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Ethnic differences in incidence of type 1 diabetes among second-generation immigrants and adoptees from abroad

TitleEthnic differences in incidence of type 1 diabetes among second-generation immigrants and adoptees from abroad
Publication TypeJournal Article
Year of Publication2010
AuthorsJi, J, Hemminki, K, Sundquist, J, Sundquist, K
JournalJ Clin Endocrinol MetabJ Clin Endocrinol Metab
Volume95
Pagination847-50
Date PublishedFeb
ISBN Number1945-7197 (Electronic)<br/>0021-972X (Linking)
Accession Number20022988
KeywordsAdoption, Diabetes Mellitus, Type 1/epidemiology/ ethnology, Emigrants and Immigrants, Finland/epidemiology, Humans, Incidence, Sweden/epidemiology
AbstractOBJECTIVE: The incidence of type 1 diabetes shows a large variation worldwide, but whether the causes are environmental or genetic has not been settled. We examine here the incidence of type 1 diabetes among second-generation immigrants and adoptees from abroad to disentangle genetic/ethnic vs. environmental influence, assuming adoptees from abroad have similar environmental exposures compared with the native Swedes, with the only difference in their genetic background. METHODS: Second-generation immigrants and adoptees from abroad were retrieved from the MIGMED2 database, and they were followed up until the diagnosis of type 1 diabetes, death, or the end of study. Standardized incidence ratios (SIRs) were calculated for type 1 diabetes among these immigrants compared with native Swedes. RESULTS: A total of 1,050,569 children were defined as second-generation immigrants and the overall SIR of type 1 diabetes was significantly decreased. A decreased risk was observed for all countries of origin, with an exception for children with parents from Finland. A total of 51,557 children born in foreign countries were adopted by Swedes. Adoptees from Eastern Europe, Soviet countries, India, Pakistan, Afghanistan, East and Southeast Asia, Chile, and other Central and South American countries had a significantly decreased SIR. CONCLUSIONS: The decreased incidence of type 1 diabetes observed in some second-generation immigrants and adoptees from abroad strongly suggests that ethnic genetic heterogeneity could play an important role on type 1 diabetes.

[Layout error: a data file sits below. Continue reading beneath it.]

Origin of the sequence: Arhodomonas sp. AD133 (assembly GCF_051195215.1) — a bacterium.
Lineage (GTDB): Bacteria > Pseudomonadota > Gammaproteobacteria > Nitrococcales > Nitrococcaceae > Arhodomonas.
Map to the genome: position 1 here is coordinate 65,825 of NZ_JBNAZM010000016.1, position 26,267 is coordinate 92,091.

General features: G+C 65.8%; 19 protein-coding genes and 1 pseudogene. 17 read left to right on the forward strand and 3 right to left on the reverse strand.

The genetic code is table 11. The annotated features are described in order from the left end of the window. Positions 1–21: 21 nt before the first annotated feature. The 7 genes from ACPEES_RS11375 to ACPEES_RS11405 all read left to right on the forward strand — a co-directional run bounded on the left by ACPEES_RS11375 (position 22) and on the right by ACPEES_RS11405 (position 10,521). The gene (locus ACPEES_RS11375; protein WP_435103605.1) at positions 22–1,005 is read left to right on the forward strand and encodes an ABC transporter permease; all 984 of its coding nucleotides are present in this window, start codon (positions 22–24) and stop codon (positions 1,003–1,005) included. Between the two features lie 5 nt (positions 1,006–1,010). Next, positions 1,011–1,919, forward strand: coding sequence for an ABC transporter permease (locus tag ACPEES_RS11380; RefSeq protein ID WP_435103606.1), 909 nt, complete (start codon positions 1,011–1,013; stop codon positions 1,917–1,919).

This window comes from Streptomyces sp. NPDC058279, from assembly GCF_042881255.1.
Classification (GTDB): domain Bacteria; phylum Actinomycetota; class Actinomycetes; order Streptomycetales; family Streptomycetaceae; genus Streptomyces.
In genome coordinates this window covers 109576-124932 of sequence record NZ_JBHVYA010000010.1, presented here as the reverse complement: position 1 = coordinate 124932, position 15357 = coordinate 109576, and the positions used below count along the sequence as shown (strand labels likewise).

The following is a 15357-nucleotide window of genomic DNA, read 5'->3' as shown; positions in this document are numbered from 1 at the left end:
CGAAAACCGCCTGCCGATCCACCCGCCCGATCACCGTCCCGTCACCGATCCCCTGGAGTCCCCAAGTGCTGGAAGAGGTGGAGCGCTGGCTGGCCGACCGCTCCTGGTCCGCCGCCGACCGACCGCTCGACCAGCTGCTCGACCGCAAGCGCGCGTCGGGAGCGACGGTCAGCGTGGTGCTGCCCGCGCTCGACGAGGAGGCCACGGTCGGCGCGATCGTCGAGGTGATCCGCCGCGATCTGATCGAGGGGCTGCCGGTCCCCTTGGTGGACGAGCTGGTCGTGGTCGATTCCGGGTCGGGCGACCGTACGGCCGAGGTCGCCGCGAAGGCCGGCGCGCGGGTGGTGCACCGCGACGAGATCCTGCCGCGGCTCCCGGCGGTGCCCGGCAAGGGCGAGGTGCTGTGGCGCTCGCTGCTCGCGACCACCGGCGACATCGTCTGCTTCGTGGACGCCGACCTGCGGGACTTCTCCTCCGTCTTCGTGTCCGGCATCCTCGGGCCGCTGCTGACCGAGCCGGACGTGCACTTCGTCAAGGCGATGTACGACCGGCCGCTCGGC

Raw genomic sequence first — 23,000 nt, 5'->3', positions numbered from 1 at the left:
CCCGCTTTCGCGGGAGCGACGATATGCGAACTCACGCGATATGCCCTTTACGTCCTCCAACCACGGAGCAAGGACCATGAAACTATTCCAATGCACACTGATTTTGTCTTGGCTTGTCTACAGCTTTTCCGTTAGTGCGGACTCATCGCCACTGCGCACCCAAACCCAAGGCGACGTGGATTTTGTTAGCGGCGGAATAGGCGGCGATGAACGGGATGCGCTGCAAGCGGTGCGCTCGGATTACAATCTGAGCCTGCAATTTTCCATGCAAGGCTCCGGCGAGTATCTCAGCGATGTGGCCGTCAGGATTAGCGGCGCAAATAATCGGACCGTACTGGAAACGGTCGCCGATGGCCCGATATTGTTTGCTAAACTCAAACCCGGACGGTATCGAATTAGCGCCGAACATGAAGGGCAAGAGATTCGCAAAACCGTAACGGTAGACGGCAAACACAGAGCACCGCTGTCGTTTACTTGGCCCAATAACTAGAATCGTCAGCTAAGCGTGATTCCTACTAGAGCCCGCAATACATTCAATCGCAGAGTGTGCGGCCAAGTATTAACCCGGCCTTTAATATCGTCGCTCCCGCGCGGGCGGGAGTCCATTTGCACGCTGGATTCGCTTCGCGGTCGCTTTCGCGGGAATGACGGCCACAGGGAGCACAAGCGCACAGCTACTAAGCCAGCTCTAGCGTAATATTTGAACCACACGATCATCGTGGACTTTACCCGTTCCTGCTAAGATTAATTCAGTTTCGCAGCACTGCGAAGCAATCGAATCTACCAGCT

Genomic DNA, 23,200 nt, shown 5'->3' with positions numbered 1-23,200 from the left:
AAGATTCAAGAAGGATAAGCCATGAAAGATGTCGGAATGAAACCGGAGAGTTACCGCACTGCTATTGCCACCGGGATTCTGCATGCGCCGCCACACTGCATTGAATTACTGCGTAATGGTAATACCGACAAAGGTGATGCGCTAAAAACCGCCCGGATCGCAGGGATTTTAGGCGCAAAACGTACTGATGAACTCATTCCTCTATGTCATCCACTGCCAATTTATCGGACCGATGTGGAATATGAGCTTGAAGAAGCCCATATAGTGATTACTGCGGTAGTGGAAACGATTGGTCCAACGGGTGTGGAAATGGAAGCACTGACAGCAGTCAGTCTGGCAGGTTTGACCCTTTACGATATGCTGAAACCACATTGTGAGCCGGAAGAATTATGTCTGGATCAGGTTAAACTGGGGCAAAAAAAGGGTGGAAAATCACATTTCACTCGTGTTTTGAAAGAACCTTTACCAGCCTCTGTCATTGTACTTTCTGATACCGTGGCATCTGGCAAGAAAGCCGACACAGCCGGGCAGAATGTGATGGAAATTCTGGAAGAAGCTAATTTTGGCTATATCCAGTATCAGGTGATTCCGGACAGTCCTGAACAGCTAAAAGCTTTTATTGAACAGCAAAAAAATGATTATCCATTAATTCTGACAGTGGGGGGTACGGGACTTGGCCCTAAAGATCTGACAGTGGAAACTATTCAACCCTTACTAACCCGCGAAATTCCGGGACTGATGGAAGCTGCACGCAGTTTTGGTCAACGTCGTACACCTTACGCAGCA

Ethno Med: